L.a.m.a.

Lama is the German word for llama. No big conceptual leap there. L.a.m.a. is, at least in Reiner Knizia’s vocabulary, an abbreviation for “lege alle Minuspunkte ab”. Discard all minus points. You could translate the title by its abbreviation, but then an eventual English edition would be called D.a.m.p., and whatever depiction you pick for that would be much less adorable than the crazy llama L.a.m.a. has. And so the international publishers have stuck with the adorable tylopod.
Linguistics lesson aside, L.a.m.a. is a small box card game that is nominated for the Spiel des Jahres this year. Not at all bad for a relatively simple shedding game and worth a look what makes it special.

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Belratti

I admit, there are wide ranges of modern art I don’t get. If you put a piece of butter in a corner you shouldn’t complain when the cleaners remove it. And if you want to pass a picture of a trumpet as a masterpiece, at least write Ceci n’est pas une trompette below it. I don’t want to belittle the choice of artwork in Belratti, but if your paintings are realistic depictions of everyday objects then you don’t get to complain about forgeries.

Art forgery is what Belratti by Michael Loth, winner of the Hippodice Game Contest, is about. The players in the cooperative party game are painters and curators. Curators ask for paintings to be made, the painters provide them. The famous forger Belratti smuggles his own works into the selection, and it’s on the curators to unmask his dastardly works.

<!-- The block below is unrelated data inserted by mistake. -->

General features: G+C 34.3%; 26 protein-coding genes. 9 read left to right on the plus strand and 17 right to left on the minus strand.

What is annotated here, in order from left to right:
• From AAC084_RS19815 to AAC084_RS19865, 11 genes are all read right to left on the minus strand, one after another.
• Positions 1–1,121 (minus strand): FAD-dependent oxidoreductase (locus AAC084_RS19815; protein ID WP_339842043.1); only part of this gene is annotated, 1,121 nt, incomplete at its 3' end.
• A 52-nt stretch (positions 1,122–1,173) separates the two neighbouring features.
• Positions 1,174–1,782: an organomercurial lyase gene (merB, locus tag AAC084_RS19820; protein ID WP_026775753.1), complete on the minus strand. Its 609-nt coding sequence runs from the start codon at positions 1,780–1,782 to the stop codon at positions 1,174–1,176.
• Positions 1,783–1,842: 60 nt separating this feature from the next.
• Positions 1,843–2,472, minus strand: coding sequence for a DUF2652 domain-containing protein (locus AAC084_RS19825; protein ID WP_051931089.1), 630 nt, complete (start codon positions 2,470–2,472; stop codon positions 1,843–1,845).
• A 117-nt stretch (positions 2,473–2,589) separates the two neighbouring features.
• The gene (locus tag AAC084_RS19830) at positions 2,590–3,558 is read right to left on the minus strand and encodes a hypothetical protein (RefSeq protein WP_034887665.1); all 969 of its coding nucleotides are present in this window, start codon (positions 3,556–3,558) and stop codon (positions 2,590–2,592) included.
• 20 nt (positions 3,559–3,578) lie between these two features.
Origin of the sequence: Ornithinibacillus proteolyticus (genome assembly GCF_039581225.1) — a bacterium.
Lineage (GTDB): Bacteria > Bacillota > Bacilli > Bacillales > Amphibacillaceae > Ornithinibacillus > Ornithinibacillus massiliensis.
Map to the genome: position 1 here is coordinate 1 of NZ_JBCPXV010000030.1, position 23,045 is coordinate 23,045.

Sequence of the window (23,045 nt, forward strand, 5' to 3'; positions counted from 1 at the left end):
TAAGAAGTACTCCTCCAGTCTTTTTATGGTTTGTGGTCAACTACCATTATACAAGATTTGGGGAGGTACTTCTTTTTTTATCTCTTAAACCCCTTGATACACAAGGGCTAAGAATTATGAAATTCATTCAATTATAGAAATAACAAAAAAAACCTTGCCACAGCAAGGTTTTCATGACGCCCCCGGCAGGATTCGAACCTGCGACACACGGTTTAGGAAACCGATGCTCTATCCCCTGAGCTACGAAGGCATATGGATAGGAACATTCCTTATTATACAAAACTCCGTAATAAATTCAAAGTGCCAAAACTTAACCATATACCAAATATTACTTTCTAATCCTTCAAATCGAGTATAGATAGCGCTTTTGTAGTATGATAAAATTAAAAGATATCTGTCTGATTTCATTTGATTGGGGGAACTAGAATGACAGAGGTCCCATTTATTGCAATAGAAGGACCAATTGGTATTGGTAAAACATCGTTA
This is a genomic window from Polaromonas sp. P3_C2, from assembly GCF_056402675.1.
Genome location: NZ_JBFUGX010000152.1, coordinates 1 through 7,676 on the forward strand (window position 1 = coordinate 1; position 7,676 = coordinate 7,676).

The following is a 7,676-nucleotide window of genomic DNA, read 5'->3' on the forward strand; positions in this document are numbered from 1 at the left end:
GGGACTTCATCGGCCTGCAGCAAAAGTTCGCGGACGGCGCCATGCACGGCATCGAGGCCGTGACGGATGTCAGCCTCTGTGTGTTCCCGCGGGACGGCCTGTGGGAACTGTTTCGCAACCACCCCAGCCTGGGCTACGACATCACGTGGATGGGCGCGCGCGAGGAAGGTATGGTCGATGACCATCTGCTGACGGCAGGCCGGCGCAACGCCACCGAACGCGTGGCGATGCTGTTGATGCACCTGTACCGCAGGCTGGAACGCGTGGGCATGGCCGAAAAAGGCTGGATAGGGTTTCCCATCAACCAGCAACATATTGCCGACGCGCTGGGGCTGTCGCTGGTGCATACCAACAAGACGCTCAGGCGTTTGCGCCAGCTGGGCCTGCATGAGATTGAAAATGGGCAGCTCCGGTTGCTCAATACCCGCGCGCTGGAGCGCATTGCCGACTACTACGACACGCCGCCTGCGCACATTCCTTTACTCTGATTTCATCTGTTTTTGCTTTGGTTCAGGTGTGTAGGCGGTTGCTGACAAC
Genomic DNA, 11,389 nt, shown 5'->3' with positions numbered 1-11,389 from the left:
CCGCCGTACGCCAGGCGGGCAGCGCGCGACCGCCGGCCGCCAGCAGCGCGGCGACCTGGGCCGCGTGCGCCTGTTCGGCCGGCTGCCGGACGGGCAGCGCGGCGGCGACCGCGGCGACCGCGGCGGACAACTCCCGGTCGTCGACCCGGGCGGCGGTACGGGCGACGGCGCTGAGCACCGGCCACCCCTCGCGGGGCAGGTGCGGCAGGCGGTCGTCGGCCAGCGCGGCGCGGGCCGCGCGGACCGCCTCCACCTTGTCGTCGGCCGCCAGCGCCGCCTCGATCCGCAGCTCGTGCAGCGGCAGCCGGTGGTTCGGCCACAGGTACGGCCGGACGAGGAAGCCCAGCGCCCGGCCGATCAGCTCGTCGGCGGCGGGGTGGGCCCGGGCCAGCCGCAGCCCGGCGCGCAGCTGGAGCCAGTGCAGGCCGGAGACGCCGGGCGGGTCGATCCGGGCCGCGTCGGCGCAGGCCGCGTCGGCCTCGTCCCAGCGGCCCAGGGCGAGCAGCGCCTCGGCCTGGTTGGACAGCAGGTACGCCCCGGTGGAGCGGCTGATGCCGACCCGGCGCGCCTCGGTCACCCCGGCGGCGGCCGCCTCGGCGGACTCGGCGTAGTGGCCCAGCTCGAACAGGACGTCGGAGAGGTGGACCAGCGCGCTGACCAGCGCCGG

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Flee

As a reviewer, games where you discover new content and new rules while you play are frustrating. On the one hand, they are awful. How do you review a game with a Legacy or Fast Forward mechanism without giving away all the good bits? On the other hand, they are great, simply because discovering new things while you play works that fingerboard that is our brain’s reward mechanism so well. Or, in plain English, they’re one hell of a lot of fun. And we love to talk about fun games. So be warned, ahead you will find very mild spoilers for the first few rounds of Friedemann Friese’s Flee.

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DIG

Anything worth doing is worth doing as a contest. Running? Sure. Jumping? Certainly. Rolling dice? Well, duh.Throwing typewriters? It’s been done. Digging? I’m not sure if it’s been done before, but now there’s DIG, so you can do it in the comfort of your own home. It should have been obvious that there would be an annual digging contest somewhere in the multiverse. This one is only for the bravest of adventurers. The Hill has treasures aplenty, but it also has monsters, cave-ins, and your competitors.

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Fortress

With last year’s Fabled Fruit Friedemann Friese developed an alternative to the Legacy system for games that keep changing every time to play. It’s lighter than a Legacy game, you don’t have to rip up any components or glue stickers to them, and you can completely reset the game by sorting a stack of cards. Yet you still get a game that will keep you busy for quite a while before you discovered everything it has to offer. A game that keeps surprising you, at least the first time you play all the way through.